Generalizations, Cultural Essentialism, and Metaphorical Gulfs

Dao: A Journal of Comparative Philosophy 17 (4):479-497 (2018)
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An ongoing debate in comparative research is about whether we should see cultural diversities as manifestations of essential differences or as superficial variations on a universal blueprint. Edward Slingerland has pointed to cognitive science and the use of embodied metaphors to emphasize the universality of concept formation and cognition across cultures. He suggests that this should quiet the “cultural essentialists” who take fundamental differences in Eastern and Western thinking as their starting points. Michael Puett has also leveled a critique of cultural essentialism in support of a presuppositionless approach, and Slingerland’s conclusions seem to offer him support. However, I will argue that even if all modern humans are broadly similar in metaphor use and cognitive processes, research in the humanities must continue to account for the differences implied by the particular metaphors employed and emphasized in diverse traditions. I contend that responsible hermeneutic practice does this through provisional, yet indispensable, generalizations.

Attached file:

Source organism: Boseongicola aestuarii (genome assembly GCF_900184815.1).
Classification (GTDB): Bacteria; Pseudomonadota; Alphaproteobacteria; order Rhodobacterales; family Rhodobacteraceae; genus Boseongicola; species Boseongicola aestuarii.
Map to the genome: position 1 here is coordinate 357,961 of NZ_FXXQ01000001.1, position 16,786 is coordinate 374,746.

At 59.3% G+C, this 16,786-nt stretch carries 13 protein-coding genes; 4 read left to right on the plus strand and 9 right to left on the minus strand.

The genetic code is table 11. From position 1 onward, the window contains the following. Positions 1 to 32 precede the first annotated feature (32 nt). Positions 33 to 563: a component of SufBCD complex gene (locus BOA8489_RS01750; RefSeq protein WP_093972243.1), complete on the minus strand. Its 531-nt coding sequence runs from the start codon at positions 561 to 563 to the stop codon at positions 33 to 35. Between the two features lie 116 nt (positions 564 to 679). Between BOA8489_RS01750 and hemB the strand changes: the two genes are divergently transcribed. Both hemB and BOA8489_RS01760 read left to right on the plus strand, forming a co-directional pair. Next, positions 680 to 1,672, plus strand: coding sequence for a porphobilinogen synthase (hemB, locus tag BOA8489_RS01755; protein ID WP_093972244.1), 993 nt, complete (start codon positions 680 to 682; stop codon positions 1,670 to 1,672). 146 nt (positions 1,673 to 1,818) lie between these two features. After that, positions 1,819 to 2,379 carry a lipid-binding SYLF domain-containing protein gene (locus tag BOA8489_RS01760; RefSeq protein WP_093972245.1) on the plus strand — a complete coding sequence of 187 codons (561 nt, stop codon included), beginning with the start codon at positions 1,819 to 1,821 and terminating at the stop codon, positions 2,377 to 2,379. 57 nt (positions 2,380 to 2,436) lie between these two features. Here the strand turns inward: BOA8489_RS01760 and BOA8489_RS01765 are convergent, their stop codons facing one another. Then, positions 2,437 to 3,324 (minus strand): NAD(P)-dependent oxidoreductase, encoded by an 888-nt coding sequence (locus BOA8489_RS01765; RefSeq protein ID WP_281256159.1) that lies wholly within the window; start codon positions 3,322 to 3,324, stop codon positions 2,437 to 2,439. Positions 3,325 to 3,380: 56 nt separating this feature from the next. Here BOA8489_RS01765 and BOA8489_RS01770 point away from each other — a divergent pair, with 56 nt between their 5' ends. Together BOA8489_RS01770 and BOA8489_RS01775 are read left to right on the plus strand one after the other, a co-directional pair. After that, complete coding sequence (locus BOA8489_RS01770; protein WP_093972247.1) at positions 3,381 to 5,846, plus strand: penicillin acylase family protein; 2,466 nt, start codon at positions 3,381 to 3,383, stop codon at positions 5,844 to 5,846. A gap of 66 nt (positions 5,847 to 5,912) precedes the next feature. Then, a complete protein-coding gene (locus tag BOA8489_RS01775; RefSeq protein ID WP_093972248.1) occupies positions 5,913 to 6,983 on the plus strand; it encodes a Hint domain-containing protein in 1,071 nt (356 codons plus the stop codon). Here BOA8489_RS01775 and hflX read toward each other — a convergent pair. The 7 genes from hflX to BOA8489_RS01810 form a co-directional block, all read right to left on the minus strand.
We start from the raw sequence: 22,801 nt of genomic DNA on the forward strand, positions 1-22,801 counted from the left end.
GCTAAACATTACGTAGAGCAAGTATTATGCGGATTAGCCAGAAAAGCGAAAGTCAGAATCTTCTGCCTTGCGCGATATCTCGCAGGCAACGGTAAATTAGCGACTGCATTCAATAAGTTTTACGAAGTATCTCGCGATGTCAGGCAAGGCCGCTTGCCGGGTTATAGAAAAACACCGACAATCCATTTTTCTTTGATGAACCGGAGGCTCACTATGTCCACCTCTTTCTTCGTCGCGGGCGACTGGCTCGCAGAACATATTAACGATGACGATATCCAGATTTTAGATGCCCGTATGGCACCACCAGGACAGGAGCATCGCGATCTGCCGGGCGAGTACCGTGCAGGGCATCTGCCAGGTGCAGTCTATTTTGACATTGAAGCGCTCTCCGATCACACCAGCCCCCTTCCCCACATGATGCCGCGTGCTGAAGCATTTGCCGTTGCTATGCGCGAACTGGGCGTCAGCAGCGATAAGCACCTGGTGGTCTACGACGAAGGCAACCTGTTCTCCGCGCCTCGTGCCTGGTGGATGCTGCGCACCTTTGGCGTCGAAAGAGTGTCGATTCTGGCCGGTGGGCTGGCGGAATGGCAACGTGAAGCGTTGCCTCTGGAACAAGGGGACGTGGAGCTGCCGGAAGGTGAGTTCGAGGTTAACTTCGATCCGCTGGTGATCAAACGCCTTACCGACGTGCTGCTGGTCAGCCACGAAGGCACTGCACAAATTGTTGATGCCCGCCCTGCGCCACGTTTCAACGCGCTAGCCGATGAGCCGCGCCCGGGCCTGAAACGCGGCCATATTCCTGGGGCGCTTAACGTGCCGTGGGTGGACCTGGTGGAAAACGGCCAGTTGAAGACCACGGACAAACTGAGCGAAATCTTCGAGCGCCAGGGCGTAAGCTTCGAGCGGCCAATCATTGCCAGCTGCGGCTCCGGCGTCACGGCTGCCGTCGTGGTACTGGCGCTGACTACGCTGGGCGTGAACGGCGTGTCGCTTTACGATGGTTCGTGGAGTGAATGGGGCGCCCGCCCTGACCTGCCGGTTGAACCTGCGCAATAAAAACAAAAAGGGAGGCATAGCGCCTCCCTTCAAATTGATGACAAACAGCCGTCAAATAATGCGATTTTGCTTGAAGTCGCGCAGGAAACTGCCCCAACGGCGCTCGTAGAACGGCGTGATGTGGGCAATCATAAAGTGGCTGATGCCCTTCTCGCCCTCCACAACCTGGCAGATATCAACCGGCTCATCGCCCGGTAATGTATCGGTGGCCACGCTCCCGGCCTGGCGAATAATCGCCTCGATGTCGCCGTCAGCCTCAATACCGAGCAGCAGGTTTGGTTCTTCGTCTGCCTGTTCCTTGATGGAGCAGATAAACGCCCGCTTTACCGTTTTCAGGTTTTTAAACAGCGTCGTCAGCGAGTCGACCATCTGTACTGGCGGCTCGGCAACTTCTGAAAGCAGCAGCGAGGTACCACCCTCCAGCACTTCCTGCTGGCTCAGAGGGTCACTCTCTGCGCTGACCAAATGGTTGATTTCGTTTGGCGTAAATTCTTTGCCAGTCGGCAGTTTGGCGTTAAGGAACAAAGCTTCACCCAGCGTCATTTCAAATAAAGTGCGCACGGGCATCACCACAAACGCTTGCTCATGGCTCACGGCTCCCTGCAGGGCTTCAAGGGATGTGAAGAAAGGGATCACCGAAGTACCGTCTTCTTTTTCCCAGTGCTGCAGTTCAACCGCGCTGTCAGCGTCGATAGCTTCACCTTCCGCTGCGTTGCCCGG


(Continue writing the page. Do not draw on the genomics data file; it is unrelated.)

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Art as Experience.John Dewey - 2005 - Penguin Books.
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Art as Experience.John Dewey - 1934 - New Yorke: Perigee Books.
Confucian role ethics: a vocabulary.Roger T. Ames - 2011 - Hong Kong: The Chinese University Press.

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